Meat Board Seal of Quality guarantee to customers
“The programme is aimed at strengthening consumer trust in the hygiene and quality of locally produced and sold beef, lamb and pork.”
Speaking at the official ceremony to introduce the new seal, Hannes Kellerman from the Meat Board’s meat classification division said consumers are confronted with various alternatives from different origins to choose from on a daily basis and they expect their food to be safe. “However, in the absence of credible food safety signals consumers are facing uncertainties. When consumers have doubts about the meat they want to buy, they have the right not to buy. A well-informed consumer will never knowingly consume unsafe meat.”
Kellerman said safety is a non-negotiable product attribute. “Meat is a highly perishable product and if not hygienically treated, it could cause several food-borne diseases which can be detrimental to the human health. The seal of quality will confirm that the product has been derived from an approved abattoir and that the meat has been checked by a qualified meat inspector who declared it fit for human consumption. Customers will thus be able to purchase their meat with the greatest of confidence.”
The Meat Board said Namibia is a net exporter of red meat with eight export-approved abattoirs and approximately 64 small B- and C-class slaughtering facilities that contribute to the local daily supply of fresh meat to local consumers. “Locally and abroad, Namibia carries the name as a country which produces meat of exceptional quality and the seal of quality will promote and support the good name of the industry.” Besides the concerns about safety from local consumers, Namibia is visited by thousands of tourists each year who also want to know where they can buy good-quality meat. “Consumer loyalty should be maintained by emphasising product integrity,” Kellerman said.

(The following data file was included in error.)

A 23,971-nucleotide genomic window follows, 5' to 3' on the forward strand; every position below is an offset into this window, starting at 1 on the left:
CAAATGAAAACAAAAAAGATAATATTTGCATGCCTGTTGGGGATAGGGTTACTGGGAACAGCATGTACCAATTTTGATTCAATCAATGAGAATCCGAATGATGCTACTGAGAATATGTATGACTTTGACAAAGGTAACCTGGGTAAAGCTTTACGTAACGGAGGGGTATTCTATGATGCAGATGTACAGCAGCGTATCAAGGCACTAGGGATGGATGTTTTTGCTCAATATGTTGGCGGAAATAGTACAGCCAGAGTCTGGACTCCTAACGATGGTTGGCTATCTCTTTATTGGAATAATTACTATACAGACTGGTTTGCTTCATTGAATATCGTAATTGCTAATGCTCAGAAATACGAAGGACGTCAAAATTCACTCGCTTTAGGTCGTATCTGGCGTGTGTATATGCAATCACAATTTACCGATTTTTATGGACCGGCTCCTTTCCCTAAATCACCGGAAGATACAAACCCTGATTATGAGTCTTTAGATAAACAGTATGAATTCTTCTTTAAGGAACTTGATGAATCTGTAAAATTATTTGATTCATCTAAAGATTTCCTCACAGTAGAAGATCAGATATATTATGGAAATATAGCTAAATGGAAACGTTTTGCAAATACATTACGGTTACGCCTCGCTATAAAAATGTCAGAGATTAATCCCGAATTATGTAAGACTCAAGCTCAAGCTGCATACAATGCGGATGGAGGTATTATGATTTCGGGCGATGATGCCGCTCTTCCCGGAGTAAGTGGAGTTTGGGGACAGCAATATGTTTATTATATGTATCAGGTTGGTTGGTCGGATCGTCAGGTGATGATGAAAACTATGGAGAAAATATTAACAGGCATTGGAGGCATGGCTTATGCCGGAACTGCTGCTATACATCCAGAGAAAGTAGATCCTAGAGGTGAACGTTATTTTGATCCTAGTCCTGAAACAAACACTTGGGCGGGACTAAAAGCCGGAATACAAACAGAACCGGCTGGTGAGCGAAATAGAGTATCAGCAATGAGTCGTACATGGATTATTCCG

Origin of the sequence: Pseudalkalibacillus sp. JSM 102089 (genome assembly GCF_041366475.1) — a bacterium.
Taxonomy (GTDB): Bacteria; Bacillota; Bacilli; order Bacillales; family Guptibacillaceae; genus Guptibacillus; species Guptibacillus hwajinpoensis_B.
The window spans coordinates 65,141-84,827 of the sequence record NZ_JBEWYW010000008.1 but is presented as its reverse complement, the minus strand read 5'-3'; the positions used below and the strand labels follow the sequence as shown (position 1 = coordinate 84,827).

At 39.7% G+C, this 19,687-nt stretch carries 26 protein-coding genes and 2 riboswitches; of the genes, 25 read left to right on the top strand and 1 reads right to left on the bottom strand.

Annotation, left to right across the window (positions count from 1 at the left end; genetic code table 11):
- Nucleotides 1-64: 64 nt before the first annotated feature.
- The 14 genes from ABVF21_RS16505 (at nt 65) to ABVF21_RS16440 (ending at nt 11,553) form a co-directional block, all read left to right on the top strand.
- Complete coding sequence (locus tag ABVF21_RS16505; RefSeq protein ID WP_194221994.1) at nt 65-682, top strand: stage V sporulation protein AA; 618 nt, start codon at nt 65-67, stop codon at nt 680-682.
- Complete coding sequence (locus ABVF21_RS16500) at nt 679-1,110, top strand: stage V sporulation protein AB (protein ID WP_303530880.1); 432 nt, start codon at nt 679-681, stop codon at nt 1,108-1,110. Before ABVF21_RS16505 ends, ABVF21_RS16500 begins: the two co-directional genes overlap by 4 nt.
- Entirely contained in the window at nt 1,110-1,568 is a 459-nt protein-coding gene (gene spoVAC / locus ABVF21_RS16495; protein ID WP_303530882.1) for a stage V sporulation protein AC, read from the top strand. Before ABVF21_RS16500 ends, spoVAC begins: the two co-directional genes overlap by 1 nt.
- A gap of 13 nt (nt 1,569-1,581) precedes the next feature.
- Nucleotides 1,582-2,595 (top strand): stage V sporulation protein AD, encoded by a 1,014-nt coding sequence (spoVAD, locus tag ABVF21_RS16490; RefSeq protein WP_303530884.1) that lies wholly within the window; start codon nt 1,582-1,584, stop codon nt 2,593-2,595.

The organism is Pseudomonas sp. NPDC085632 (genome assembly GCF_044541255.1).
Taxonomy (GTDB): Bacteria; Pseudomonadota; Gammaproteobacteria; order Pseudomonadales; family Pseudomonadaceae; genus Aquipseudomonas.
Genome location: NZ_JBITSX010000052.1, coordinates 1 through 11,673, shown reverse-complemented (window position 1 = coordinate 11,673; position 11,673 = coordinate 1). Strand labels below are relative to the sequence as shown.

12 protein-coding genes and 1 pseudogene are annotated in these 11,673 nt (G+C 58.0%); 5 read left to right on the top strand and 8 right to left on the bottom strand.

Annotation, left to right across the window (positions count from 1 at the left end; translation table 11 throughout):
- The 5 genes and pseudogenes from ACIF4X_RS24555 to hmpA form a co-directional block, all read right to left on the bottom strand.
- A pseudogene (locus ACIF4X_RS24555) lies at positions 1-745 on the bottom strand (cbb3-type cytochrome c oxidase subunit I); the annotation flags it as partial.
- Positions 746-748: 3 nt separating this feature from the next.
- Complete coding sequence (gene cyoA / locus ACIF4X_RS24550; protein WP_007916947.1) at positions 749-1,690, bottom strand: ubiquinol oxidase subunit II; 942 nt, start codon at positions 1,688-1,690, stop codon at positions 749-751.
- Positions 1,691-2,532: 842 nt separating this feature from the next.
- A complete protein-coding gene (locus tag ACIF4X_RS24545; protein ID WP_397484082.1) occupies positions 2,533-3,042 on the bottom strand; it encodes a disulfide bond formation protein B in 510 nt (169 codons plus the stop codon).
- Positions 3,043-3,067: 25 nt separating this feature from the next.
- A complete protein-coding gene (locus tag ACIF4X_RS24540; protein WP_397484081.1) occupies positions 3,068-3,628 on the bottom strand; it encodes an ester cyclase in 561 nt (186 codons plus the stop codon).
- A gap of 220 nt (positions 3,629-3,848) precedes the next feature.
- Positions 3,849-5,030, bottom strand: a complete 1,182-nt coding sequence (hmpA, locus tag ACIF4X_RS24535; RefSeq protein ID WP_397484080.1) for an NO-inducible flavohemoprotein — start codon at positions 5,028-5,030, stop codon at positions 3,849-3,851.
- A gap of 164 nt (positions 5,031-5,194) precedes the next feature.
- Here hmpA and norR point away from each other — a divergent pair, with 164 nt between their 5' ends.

The Meat Chronicle reported that the seal of quality will not only guarantee product safety, it will also give the assurance that the highest animal welfare standards were adhered to and that animals were raised and treated according to the Farm Assured Namibian Meat (FANMeat) principles. This includes being raised free from growth stimulants, antibiotics and other harmful substances.
The slaughtering facilities from where the meat is sourced are audited annually according to a list of strict food safety and hygiene requirements. The meat must score at least 80% to receive certification. Audits will be conducted by competent persons assigned by the Meat Board saying that a list of participating butcheries and retailers will be published in the local media regularly.
While the campaign is to be rolled out in Windhoek at first, all Namibian meat and retail outlets will qualify to participate in the programme on a voluntary basis.
Obtaining first-hand information on the local meat industry and meat processing facilities, a delegation appointed by the Botswana Minister of Agriculture, Hon Christiaan de Graaff, consisting of officials from the Botswana government and the Botswana Meat Commission visited the Namibian Meat Board. The delegation visited, among others, the Meatco abattoirs, the Witvlei abattoir, the Directorate of Veterinary Services and spoke to agricultural unions. Although the meeting with the Meat Board discussed aspects of the Namibian meat industry, it focused more on cattle identification and traceability and the distribution of ear tags on behalf of the meat industry by the Meat Board. “It is interesting to note how often the progressiveness of the Namibian meat industry attracts visitors from especially Africa to establish or adapt their own industries accordingly” said the Meat Board.
(Information provided by the Namibian Meat Board)